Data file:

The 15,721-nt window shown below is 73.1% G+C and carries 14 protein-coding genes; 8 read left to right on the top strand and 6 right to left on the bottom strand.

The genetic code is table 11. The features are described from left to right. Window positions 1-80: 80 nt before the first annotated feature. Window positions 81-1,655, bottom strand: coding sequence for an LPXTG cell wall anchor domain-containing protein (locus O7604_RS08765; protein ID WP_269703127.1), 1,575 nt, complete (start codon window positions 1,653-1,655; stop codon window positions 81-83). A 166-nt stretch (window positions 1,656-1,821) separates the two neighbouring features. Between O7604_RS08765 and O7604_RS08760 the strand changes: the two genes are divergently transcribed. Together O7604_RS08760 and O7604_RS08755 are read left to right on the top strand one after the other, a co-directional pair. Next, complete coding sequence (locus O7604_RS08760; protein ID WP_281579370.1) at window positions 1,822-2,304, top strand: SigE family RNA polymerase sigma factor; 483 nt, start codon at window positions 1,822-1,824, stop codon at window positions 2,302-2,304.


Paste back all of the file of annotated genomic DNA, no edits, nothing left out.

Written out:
The 15,721-nt window shown below is 73.1% G+C and carries 14 protein-coding genes; 8 read left to right on the top strand and 6 right to left on the bottom strand.

The genetic code is table 11. The features are described from left to right. Window positions 1-80: 80 nt before the first annotated feature. Window positions 81-1,655, bottom strand: coding sequence for an LPXTG cell wall anchor domain-containing protein (locus O7604_RS08765; protein ID WP_269703127.1), 1,575 nt, complete (start codon window positions 1,653-1,655; stop codon window positions 81-83). A 166-nt stretch (window positions 1,656-1,821) separates the two neighbouring features. Between O7604_RS08765 and O7604_RS08760 the strand changes: the two genes are divergently transcribed. Together O7604_RS08760 and O7604_RS08755 are read left to right on the top strand one after the other, a co-directional pair. Next, complete coding sequence (locus O7604_RS08760; protein ID WP_281579370.1) at window positions 1,822-2,304, top strand: SigE family RNA polymerase sigma factor; 483 nt, start codon at window positions 1,822-1,824, stop codon at window positions 2,302-2,304.